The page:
Decrease Your Tax Burden With These Year-End Tips
Posted by: Brookside Admin
We're less than two months away from the end of the year, but there's still time to take action now to lower your tax obligations on your next return. Many of the same tactics employed last year are still viable options this year due to minimal changes in tax laws. However, it's always worth meeting with a professional who can expertly diagnose your specific situation and make intellgient recommendations. Come see us at Brown Kinion CPAs for help with end of the year tax planning. In the meantime, here are a few general suggestions for how to lower your tax burden in the year's final few weeks.
- Donor-Advised Funds
Donor-advised funds are a way to reap the full benefit of a charitable donation in one tax year, but pay your donation out over time. These are particularly useful if you have a larger than normal tax debt this year due to a temporary increase in income. This could be due to a sale of a business, significant appreciation of investments, or a number of other factors that aren't likely to recur next year. In order to avoid paying substantially more in taxes this year due to a temporarily increased income, you could use donor-advised funds to get the full tax deduction from a large charitable donation this year without having to pay the full amount by December 31st.
- Tax-Loss Harvesting
For taxable investment accounts where specific assets have incurred losses this year, tax-loss harvesting could be a realistic strategy for offset the taxes on other assets that have gained in value. Put simply, you should take the time to look through your portfolio to pinpoint the assets that have depreciated this year and consider selling them. This way, the money you get from the sales of those assets can be used to pay the taxes on more successful assets, which puts you ahead for this year. Given that the market has been fairly flat this year, with the S&P 500 only up 1.5-percent at the end of October, this is likely a strategy that will be employed by many savvy investors.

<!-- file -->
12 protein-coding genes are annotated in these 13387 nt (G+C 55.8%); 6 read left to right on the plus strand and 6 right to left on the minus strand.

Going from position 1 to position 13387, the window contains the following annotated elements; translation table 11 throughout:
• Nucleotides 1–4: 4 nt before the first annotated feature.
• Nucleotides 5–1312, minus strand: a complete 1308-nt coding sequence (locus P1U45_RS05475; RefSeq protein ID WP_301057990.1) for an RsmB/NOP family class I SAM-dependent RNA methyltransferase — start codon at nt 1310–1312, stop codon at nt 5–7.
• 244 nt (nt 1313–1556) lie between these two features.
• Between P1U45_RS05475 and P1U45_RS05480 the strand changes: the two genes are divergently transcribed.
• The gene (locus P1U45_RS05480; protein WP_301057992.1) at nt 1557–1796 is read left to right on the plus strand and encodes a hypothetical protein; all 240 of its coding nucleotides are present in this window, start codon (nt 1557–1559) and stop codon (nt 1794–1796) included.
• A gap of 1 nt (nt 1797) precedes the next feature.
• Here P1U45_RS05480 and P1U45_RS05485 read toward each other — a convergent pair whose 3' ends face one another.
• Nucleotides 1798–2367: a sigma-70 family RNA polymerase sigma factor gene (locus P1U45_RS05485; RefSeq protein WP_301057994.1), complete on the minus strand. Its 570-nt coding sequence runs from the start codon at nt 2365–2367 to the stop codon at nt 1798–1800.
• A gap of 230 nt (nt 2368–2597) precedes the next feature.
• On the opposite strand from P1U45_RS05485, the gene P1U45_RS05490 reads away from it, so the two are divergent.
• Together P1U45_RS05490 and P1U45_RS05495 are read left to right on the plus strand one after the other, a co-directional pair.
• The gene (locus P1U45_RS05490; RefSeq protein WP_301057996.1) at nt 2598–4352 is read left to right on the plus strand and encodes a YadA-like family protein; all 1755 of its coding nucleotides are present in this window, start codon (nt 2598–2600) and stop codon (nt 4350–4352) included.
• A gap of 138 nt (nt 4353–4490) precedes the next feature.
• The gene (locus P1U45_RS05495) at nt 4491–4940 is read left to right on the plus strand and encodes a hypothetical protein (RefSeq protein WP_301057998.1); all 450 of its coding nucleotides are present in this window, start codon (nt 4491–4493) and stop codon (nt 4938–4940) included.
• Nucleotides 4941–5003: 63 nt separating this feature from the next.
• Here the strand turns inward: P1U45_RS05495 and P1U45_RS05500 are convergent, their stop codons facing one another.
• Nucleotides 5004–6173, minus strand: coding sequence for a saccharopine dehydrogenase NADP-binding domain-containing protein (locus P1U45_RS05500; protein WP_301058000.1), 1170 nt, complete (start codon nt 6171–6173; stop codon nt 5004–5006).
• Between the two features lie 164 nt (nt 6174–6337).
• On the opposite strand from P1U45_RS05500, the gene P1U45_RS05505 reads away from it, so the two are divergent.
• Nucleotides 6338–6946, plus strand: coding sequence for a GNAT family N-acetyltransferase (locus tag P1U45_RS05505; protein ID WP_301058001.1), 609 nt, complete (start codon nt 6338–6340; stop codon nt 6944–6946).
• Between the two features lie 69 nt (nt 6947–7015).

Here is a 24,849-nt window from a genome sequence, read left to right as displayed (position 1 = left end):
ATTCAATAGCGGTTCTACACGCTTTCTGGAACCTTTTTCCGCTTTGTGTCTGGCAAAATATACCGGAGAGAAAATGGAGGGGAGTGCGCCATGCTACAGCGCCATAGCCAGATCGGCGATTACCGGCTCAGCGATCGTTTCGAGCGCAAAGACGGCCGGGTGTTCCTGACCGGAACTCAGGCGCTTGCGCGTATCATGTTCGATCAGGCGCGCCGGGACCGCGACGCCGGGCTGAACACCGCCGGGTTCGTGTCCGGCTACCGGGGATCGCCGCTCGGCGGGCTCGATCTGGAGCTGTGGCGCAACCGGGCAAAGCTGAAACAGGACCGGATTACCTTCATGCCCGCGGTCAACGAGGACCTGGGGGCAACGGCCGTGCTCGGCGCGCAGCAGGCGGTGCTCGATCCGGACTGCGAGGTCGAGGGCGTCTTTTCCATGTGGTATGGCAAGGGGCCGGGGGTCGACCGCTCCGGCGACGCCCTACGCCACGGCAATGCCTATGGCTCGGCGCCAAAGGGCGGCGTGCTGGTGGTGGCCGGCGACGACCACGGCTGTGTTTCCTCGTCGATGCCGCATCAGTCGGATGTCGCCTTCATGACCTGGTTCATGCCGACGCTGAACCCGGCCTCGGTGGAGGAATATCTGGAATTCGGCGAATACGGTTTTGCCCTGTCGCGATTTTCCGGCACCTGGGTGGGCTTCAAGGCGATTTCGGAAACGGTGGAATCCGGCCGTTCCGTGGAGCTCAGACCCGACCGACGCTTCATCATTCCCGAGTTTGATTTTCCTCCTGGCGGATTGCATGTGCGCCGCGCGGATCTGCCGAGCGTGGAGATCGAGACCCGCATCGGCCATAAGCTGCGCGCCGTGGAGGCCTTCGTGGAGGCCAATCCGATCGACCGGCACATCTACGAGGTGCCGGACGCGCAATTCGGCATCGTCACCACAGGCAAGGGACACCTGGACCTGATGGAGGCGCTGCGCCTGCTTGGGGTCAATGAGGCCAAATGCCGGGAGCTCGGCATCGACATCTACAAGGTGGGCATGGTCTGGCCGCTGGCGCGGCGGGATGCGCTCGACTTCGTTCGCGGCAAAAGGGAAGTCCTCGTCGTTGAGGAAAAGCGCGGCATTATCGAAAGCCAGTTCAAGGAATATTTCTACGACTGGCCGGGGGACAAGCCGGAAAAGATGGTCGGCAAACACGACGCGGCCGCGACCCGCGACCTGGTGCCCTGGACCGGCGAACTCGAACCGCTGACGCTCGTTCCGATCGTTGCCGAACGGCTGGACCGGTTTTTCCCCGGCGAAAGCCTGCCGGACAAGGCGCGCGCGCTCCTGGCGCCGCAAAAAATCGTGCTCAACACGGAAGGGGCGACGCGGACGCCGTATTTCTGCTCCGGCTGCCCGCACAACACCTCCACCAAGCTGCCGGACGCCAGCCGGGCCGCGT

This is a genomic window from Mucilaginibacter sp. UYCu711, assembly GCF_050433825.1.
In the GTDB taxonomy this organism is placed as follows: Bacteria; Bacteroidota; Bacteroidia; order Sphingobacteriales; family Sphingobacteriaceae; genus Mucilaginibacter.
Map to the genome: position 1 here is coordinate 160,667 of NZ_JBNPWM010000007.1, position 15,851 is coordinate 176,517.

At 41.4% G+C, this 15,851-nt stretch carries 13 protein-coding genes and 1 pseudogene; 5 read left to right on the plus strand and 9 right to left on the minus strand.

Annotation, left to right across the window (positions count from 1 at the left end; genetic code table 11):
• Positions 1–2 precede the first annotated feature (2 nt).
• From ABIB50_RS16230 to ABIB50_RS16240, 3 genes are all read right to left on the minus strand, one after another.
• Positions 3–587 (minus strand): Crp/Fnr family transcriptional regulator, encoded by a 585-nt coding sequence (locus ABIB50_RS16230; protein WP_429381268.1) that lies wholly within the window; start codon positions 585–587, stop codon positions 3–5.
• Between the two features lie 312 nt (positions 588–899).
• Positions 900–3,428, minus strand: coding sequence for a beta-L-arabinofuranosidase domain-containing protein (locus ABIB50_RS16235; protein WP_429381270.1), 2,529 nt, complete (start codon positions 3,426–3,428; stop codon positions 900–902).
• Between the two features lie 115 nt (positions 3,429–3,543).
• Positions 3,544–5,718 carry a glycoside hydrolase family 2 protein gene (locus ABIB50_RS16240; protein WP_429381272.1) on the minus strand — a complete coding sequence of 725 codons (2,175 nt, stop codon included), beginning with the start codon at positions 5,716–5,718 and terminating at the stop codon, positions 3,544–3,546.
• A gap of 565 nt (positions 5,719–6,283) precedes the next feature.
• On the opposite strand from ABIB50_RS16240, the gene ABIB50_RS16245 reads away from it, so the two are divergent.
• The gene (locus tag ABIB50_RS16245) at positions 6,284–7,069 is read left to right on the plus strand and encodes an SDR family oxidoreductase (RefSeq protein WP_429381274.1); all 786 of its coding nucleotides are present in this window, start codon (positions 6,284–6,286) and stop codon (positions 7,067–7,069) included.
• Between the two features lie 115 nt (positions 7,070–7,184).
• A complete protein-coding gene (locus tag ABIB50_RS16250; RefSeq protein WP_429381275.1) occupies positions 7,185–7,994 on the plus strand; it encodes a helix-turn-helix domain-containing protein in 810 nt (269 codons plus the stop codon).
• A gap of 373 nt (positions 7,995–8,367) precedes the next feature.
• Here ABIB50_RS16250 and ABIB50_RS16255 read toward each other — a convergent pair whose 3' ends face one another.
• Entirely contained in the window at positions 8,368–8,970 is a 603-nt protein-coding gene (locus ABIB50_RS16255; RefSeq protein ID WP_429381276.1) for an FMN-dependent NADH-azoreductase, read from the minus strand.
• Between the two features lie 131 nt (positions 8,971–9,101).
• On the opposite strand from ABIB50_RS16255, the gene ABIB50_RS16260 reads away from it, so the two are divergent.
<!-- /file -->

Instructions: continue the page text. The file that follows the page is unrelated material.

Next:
- Undistributed Trust Income
If you're an individual tax payer, the highest tax bracket, which taxes your income at 39.6-percent, doesn't kick in until $413,200 of income is reached. For married couples, that threshold is $464,850. Compare that with the threshold for trusts with undistributed income. They are subject to the highest tax rate and subject to a 3.8-percent Medicare surcharge if undistributed income levels total more than $12,300. You read that correctly. The threshold for trusts is less than 3-percent of the threshold for an individual tax payer's income. The strategy, then, is simple. Distribute enough of the trust's income to come in below that $12,300 limit. There are a variety of ways to distribute the funds, but the easiest would be to identify children in a lower tax bracket who could accept some of that money without significantly increasing their own tax burden.
These are three strategies that are likely to be used often in the next few weeks by those with unexpectedly high incomes for 2015 and those who are heavily invested.
For recommendations on how to minimize your own tax obligations and prepare for your next tax return, contact the CPAs at Brown Kinion and Company.